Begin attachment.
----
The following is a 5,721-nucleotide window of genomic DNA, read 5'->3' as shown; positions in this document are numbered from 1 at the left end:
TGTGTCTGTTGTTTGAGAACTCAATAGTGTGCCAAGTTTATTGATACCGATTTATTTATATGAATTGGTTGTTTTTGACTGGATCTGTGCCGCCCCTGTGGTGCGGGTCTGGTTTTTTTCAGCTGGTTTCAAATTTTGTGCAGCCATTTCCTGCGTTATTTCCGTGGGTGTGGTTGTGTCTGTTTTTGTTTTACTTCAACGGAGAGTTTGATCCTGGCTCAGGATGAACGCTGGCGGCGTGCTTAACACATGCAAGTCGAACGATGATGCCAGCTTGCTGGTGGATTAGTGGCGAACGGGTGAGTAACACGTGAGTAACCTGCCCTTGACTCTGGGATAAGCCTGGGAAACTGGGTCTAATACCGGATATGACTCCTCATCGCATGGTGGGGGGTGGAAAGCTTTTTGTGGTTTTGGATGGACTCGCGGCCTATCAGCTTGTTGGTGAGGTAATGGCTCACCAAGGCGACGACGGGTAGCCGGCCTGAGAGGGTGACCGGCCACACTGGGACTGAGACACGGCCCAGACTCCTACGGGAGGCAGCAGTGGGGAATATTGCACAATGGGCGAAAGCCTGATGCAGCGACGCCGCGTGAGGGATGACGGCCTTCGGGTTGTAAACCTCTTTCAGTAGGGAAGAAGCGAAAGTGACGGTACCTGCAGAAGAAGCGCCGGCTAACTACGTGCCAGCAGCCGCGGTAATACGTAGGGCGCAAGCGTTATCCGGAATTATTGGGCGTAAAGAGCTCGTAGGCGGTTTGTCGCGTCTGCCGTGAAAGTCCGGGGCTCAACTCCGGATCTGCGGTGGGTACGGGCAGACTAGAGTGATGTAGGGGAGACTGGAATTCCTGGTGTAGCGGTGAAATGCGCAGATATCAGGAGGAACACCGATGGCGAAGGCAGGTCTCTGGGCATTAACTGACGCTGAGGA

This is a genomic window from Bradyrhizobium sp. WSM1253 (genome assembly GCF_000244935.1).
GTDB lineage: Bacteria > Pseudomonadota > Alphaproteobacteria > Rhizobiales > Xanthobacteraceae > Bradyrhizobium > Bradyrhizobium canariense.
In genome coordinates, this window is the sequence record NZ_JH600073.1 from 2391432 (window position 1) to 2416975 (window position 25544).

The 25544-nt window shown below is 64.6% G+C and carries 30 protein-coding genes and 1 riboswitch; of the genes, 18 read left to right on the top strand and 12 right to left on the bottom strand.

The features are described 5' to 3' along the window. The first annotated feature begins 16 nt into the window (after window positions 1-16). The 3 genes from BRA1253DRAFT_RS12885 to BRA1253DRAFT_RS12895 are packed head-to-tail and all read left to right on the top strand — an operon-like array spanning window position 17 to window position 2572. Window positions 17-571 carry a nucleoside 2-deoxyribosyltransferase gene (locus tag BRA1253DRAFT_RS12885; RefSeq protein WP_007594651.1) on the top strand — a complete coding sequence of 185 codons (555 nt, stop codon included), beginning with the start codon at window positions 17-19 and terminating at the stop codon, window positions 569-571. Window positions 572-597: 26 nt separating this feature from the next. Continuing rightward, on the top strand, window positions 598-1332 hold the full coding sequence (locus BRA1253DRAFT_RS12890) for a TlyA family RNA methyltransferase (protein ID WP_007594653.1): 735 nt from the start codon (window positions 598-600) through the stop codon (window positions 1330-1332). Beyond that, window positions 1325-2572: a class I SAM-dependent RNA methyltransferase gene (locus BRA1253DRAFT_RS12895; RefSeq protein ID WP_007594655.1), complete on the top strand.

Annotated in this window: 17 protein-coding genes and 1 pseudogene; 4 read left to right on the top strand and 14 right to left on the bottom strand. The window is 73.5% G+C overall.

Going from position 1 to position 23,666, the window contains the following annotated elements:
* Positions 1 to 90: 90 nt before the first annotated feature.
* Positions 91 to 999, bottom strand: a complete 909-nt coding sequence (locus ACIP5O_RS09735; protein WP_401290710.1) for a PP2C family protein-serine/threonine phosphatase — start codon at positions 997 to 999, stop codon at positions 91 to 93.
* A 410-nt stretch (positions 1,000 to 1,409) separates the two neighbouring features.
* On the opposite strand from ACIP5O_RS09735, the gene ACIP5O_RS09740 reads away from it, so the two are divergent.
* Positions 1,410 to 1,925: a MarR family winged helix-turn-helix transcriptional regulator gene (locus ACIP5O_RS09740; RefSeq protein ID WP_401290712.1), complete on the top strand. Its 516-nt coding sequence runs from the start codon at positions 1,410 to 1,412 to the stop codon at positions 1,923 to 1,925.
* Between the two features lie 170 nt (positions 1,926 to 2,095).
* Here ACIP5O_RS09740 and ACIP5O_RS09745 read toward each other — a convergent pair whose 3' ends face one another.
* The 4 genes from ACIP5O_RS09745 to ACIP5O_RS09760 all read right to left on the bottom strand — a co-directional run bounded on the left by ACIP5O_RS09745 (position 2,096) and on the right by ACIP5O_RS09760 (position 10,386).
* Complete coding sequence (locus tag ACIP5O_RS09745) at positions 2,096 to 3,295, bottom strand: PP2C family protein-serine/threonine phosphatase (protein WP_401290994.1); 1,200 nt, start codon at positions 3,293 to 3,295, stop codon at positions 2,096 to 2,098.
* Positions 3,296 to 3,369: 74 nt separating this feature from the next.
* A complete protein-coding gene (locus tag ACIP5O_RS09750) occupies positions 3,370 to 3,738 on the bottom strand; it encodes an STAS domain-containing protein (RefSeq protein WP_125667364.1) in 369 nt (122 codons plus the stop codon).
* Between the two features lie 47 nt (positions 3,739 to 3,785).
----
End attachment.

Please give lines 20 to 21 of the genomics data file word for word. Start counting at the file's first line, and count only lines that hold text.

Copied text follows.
* A complete protein-coding gene (locus tag ACIP5O_RS09750) occupies positions 3,370 to 3,738 on the bottom strand; it encodes an STAS domain-containing protein (RefSeq protein WP_125667364.1) in 369 nt (122 codons plus the stop codon).
* Between the two features lie 47 nt (positions 3,739 to 3,785).